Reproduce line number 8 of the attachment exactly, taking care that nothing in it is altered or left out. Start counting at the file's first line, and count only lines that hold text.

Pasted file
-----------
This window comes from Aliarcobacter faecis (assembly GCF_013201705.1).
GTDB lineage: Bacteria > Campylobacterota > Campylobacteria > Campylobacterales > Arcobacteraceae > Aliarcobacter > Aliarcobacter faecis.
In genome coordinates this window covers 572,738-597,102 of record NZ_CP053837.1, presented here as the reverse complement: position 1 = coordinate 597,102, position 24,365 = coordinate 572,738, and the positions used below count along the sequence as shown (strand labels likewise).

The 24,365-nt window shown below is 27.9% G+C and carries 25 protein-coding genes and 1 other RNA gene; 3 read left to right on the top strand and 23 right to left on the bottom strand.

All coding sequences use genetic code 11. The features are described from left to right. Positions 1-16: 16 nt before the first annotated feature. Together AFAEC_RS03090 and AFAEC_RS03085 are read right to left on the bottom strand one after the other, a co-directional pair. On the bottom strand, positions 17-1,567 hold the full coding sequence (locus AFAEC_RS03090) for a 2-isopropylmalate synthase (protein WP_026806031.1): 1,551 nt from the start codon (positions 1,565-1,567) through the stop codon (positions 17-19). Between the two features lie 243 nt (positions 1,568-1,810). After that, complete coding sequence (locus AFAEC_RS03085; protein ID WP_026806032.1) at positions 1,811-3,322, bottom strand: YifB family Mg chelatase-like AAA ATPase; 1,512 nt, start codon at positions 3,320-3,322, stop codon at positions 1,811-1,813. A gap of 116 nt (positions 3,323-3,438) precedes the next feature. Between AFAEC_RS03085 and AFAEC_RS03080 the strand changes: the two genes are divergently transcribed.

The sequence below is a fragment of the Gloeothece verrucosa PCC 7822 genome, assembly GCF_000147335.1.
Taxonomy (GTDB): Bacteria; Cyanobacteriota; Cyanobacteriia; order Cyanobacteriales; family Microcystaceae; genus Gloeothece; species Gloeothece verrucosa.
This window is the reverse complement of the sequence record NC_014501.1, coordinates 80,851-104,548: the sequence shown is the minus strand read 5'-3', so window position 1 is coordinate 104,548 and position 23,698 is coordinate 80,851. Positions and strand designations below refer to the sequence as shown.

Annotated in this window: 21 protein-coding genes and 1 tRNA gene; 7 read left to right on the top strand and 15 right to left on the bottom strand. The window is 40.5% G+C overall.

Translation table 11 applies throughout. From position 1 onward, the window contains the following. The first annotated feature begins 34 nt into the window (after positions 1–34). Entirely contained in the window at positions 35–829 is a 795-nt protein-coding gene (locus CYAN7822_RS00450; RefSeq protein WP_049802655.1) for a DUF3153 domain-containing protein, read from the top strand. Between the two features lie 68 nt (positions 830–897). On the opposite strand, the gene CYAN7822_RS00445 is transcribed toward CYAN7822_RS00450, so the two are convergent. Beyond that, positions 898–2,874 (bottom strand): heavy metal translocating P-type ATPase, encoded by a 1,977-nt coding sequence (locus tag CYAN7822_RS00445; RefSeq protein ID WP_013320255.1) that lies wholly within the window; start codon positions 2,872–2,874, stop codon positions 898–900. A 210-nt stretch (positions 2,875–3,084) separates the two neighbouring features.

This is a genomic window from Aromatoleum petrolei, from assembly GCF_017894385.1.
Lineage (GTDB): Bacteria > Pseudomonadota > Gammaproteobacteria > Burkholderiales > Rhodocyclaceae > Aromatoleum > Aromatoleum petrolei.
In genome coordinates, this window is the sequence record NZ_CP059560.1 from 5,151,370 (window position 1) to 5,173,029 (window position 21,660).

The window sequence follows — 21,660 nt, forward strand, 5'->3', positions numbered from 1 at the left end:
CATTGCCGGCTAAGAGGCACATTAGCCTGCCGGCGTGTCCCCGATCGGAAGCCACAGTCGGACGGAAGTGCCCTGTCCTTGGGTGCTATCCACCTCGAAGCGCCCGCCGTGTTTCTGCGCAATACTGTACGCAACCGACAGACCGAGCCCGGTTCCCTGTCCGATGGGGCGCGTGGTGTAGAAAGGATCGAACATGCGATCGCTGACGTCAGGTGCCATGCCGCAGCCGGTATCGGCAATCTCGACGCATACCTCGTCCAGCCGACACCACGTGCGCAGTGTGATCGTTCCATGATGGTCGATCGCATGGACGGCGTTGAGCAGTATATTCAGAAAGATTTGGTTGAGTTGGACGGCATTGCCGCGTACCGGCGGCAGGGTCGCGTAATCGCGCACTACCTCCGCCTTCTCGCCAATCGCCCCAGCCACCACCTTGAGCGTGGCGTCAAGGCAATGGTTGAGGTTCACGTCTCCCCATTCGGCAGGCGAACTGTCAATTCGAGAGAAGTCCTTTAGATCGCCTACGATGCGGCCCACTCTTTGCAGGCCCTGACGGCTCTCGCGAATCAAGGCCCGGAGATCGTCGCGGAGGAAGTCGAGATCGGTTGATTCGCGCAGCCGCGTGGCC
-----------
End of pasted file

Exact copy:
This window is the reverse complement of the sequence record NC_014501.1, coordinates 80,851-104,548: the sequence shown is the minus strand read 5'-3', so window position 1 is coordinate 104,548 and position 23,698 is coordinate 80,851. Positions and strand designations below refer to the sequence as shown.